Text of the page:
Police officer charged with felony for the death of WW II veteran at nursing home

File:IND 003714 Battlefield on Scraggy Hill at Shenam.jpg
Battlefield on “Scraggy Hill” at Shenam after the fierce fighting during the Battle of Imphal. John Wrana served in India and Burma with the US Army Air Corps in Burma and was honorably discharged as a sergeant. Photo Source: Wikipedia 1944

Park Forest Police Officer Craig Taylor was recently charged for accidentally shooting repeatedly to death a World War II veteran using a bean-bag gun at a nursing home last year.  The Chicago police officer, Taylor, 43, was charged with felony for the reckless conduct resulting to the death of John Wrana, 95. He was released on recognizance after a hearing on Monday.

The Cook County prosecutors narrates the circumstances of the case in a court document. It reported that Taylor and other police officers were ask to respond to a call from a staff member of Victory Center claiming that Wrana was threatening the other residents and was resistant to emergency workers who were attempting to take him to the hospital on July 26, 2013.

When the responding officers arrived at the nursing home, the staff reported that Wrana had struck an emergency worker with his cane. Wrana was with the U.S. Army Air Corps in Burma during the Second World War. The officers proceeded to Wrana’s room and found him holding a long metal object. They thought that it was a knife or machete. It turned out to be a metal shoe horn. After a while, Wrana grabbed a knife and threatened to throw the knife at the police officers and “cut” them. He refused to drop the knife despite the orders of the officers.

An officer attempted to fire a Taser gun at Wrana. However, the prongs of the Taser did not hit Wrana. The veteran then moved toward the officers with a knife in his hand. Taylor then fired a bean-bag gun to Wrana. He paused and fired four more shots. The Cook County medical examiner submitted their findings. The office claimed that Wrana died as a result of internal bleeding and blunt force trauma. The office also ruled his death as a homicide.

The prosecutors made criticisms at the unnecessary use of force of the police officers. They claimed that Wrana was alone in his room and was no threat. But the officers were said to have ignored other alternatives to calm Wrana. The prosecutors also claim that the optimum distance of firing a bean-bag gun should be 15 to 60 feet. However, the Taylor disregarded training standards and fired the weapon from no more than eight feet away.

Furthermore, they claimed that Taylor failed to observe safety standards in firing the weapon and disregarded its effects at close range to an elderly. Cook County State’s Attorney Anita Alvarez claims that while police officers have difficulty in doing their duty, she concluded that Taylor’s act was reckless. She claimed that there were other viable options to resolve the raucous without firing several shots in rapid succession to an elderly at very close range.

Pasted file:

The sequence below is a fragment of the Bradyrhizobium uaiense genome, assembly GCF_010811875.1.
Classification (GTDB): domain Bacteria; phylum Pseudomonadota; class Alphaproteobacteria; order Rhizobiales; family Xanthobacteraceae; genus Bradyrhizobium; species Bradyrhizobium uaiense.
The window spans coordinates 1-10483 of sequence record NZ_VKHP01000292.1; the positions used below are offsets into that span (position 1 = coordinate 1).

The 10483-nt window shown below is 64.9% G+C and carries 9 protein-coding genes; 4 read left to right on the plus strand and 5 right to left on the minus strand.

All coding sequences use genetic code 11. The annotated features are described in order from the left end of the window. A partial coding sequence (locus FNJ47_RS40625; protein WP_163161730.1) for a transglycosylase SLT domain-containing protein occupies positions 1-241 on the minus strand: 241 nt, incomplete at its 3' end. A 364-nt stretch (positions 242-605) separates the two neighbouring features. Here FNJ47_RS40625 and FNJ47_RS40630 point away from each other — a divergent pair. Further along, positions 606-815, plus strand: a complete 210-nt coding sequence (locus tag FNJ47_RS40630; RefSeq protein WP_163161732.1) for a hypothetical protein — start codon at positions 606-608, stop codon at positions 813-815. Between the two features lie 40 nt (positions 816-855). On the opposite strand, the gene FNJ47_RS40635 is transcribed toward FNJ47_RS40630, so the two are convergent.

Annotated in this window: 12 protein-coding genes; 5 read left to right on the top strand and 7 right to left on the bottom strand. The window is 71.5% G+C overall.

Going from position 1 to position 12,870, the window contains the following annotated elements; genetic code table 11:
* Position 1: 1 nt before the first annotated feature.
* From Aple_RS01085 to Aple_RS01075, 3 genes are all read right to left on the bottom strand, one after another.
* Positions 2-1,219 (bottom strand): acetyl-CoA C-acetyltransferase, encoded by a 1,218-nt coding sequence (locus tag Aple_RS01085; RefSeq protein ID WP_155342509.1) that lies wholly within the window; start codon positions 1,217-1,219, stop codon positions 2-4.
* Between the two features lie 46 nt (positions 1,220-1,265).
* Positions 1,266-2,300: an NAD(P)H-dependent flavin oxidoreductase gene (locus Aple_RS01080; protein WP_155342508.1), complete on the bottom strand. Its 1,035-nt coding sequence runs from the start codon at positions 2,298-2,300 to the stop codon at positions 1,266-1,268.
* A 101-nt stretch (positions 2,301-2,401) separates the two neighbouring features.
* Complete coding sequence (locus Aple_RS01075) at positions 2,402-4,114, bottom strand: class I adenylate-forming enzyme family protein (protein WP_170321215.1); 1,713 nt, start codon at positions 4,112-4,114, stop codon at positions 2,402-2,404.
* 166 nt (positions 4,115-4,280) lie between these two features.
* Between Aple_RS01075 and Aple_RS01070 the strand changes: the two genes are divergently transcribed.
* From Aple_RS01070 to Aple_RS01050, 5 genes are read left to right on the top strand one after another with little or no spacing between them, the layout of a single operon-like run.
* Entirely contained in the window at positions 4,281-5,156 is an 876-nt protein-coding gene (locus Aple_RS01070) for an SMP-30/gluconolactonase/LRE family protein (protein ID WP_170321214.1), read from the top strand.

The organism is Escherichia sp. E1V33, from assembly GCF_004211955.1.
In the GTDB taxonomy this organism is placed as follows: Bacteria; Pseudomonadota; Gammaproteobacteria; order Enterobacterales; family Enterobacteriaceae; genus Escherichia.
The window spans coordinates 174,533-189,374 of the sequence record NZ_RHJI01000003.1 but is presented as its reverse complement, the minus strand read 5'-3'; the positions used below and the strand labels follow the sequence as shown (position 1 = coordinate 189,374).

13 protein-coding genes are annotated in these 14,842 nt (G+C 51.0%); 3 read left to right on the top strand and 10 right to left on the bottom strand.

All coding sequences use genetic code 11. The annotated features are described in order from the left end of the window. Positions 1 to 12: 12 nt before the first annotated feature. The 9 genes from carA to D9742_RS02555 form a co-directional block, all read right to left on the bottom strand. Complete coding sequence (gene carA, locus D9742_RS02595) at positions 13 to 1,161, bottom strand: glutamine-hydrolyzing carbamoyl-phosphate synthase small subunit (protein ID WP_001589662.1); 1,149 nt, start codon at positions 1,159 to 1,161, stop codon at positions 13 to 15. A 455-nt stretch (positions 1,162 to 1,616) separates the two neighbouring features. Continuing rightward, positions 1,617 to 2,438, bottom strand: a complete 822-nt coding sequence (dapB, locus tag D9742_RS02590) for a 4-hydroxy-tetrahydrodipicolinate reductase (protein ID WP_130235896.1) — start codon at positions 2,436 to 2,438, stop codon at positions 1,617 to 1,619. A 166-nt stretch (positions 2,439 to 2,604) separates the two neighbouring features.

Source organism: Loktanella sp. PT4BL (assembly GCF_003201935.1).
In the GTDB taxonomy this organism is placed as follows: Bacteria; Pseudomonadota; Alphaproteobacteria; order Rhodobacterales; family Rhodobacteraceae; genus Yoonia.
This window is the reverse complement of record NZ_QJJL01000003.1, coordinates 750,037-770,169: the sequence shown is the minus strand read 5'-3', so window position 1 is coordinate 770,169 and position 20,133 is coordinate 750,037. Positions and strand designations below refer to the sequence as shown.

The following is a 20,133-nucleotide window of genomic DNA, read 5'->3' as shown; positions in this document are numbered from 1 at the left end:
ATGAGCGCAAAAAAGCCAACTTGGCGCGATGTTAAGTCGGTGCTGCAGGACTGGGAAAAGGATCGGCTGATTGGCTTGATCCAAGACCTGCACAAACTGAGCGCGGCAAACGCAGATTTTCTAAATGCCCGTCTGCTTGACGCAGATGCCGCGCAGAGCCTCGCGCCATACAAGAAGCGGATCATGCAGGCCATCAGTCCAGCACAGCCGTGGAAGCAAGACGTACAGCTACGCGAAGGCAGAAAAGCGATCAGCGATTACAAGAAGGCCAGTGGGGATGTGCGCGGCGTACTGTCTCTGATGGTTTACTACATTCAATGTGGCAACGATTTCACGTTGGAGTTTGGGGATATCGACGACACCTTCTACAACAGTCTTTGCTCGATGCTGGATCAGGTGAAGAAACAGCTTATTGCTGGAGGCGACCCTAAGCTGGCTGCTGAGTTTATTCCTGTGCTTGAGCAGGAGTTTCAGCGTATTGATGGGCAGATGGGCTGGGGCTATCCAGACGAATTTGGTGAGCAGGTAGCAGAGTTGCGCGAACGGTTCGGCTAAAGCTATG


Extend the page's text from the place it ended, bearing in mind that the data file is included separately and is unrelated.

Charged with Felony, Craig Taylor was said to have used unnecessary force when he stunned gun a 95 year old in close range at rapid succession.
Charged with Felony, Craig Taylor was said to have used unnecessary force when he stunned gun a 95 year old in close range at rapid succession.

Nicholas Grapsas who is the lawyer of Wrana’s family said the family has not yet decided whether or not they would opt for a lawsuit. However, the family claims they have a strong case against the police officers. Grapsas said that they do not understand why the officers would not have considered other actions less lethal to Wrana. He claimed that Wrana was only only 11 days shy of his 96th birthday. Wrana was also said to be harmless.

The police officers, on the other hand, claimed that they acted the way they did because they were left with no choice. Grapsas further reported that only last year Wrana was honorably discharged from the U.S. Air Corps with the rank of a sergeant for serving in India and Burma. He was also reported to have one gun shot wound from his fighting in the Pacific. Wrana, who was originally from Massachusetts, moved to California after the war. He worked in real estate and eventually settled in Glenwood, Illinois.

He was married to Helen for 30 years. In 2005, his wife died. After the death of his wife, Wrana lived with only his stepdaughter, Sharon Mangerson, 74. But, his health deteriorated so he was sent to a nursing home.

Mangerson said his stepfather was very independent. She said that in his old age, he still played cards. Grapsas claimed that the Japanese forces could not kill Wrana when he was in combat in highly dangerous territories doing highly dangerous missions. Yet, after 70 years, he was easily killed by the Park Forest Police nonetheless. It was reported that Wrana was about a week short to his 96th birthday. He had become aggressive and antagonistic to staff after refusing to get medical treatment for his urinary tract infection.

The Victory Centre where Wrana resides is a living community for the elderly aged 65 and above. The community has 112 apartments.

John Wrana and wife, Helen, having dinner. Photo Source: Nicholas Grapsas
John Wrana and wife, Helen, having dinner. Photo Source: Nicholas Grapsas



Siegphyl is one of the authors writing for WAR HISTORY ONLINE